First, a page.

With forecasters predicting a warmer than usual summer, power utilities and regulators have warned that forced blackouts and higher prices could be expected for some customers in the upper Midwest in the coming months.
Electricity companies large and small across Minnesota say they are prepared for potential challenges this summer, including the potential for a halt after North American Electric Reliability Corp. and the region’s power grid operator warned that production capacity is at a standstill. Demand may fall short of this summer’s hottest days. , Higher-than-normal temperatures expected in the Upper Midwest, along with historic droughts, will contribute to stress.
“I’d rather be prepared and not need, not be ready and need this, so we are trying to inform our customers in advance,” said Vernell Roberts with Detroit Lake Public Utilities. 17,000 subscribers in the summer. “We are not trying to raise any kind of alarm or anything like that. But we want customers to know.”
Electric utilities in Minnesota and parts of the Dakota are part of a regional power grid operator extending from the Canadian province of Manitoba to Louisiana called the Midcontinent Independent System Operator, or MISO. Providers throughout the system work together to manage energy production and consumption to ensure a steady supply and the best possible price to serve 42 million people.
Julie Pierce, vice president of strategy and planning for Minnesota Power, a northeastern Minnesota utility that serves 145,000 customers, compares MISO to an air-traffic controller for the area, and local utilities preparing to chip in. although they must grid be put under extreme pressure. This summer as millions of people crank up their air conditioning to fight the sweltering heat, utilities plan to coordinate to produce more electricity and cut consumption where they can.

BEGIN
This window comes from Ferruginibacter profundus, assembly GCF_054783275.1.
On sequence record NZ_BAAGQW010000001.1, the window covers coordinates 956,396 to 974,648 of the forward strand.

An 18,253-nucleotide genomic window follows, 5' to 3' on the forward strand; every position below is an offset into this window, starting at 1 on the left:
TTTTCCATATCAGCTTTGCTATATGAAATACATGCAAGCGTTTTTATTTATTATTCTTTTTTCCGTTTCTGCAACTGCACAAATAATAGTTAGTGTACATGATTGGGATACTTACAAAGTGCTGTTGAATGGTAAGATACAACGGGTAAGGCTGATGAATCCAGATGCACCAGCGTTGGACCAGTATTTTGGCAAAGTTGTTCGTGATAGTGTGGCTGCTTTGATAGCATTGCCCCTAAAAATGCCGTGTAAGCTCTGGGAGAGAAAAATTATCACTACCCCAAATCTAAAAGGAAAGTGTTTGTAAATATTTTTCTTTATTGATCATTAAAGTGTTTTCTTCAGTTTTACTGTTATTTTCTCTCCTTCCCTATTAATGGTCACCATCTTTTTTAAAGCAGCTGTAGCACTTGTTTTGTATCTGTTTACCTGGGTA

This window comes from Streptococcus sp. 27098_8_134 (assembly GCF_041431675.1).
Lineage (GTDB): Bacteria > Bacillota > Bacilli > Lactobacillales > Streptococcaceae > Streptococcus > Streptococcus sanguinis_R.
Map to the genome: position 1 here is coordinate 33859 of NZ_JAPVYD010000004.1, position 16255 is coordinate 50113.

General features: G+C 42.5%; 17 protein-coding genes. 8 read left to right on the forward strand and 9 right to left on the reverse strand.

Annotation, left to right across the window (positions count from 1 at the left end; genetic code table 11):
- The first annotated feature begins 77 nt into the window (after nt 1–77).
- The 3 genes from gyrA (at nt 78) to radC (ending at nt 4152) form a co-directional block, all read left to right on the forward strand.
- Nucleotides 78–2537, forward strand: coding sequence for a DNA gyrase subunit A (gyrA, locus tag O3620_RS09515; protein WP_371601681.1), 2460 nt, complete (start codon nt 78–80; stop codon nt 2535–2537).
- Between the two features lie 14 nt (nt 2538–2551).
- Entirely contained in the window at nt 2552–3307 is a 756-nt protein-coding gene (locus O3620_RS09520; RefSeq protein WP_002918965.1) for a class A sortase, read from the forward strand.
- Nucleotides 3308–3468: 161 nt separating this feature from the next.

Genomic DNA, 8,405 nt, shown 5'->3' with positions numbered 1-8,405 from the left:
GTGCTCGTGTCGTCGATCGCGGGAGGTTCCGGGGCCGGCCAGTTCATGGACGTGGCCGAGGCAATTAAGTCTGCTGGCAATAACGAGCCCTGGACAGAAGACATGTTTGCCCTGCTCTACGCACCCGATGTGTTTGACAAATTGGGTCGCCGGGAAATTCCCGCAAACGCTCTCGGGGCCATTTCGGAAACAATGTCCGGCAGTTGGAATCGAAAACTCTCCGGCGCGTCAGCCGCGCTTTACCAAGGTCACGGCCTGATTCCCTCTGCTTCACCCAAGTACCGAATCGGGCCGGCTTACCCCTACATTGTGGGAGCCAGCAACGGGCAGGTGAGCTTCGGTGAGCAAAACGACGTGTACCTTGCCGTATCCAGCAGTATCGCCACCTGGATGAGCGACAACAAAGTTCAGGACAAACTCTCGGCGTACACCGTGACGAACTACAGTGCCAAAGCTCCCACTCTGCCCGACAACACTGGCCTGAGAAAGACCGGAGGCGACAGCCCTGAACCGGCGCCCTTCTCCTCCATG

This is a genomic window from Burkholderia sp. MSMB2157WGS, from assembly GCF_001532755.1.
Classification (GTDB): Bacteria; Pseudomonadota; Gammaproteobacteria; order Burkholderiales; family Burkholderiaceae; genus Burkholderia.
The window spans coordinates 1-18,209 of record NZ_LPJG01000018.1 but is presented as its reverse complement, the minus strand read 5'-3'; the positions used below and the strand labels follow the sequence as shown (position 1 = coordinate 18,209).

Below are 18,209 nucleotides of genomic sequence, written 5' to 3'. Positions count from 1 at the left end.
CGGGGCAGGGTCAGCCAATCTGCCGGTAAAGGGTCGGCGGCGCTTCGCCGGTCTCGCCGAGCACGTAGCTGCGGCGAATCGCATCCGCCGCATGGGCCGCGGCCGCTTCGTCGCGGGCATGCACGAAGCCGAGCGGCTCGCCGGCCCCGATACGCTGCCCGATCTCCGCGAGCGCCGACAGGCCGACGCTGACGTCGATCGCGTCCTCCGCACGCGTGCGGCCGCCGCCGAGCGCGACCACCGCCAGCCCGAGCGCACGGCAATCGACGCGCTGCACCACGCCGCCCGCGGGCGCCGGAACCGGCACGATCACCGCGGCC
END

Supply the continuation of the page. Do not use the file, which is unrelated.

The challenge isn’t just because of the heat. MISO said in its summer outlook that it could potentially expect 124 gigawatts of load, or power demand, with 119 gigawatts available for power generation on a regular basis. To avoid blackouts or grid failure, MISO spokesman Brandon Morris said operators would have to rely more on emergency procedures. Already this week MISO has issued capacity advisories and hot weather alerts for utilities across the grid.
“We’ve been seeing this trend for the past few years, but this year’s summer evaluations and capacity auctions reflect the potential for the most difficult conditions we’ve ever experienced,” Morris said in a statement. “The overall stability and reliability of the system will not be compromised, as MISO will continue to implement any action necessary to prevent uncontrolled, cascading outages.”
Pierce said there are several steps providers can take before the blackout peaks, including giving major industrial consumers the opportunity to shut down operations to avoid the high rates that come with rising electricity demand. Roberts said his utility is identifying industrial customers in Detroit Lakes to do so.
Industry analysts say as electricity providers retire gas and nuclear power plants on the MISO footprint and replace them with more renewable energy sources such as wind and solar, the grid has experienced disruptions. In a recent report, energy investment research firm BTU Analytics said the retirement of older plants contributed to a reduction in MISO’s footprint.
However, more renewable replacements are on the way. Pierce said the improvement in reliability is also a matter of improving and expanding transmission lines and power storage.
“You need more infrastructure to support the renewable energy being put on the system, maybe its bottom line. And without that, you’re going to see big swings,” Pierce said. The reason is not. This is because of the energy transformation that is happening in the United States right now. ,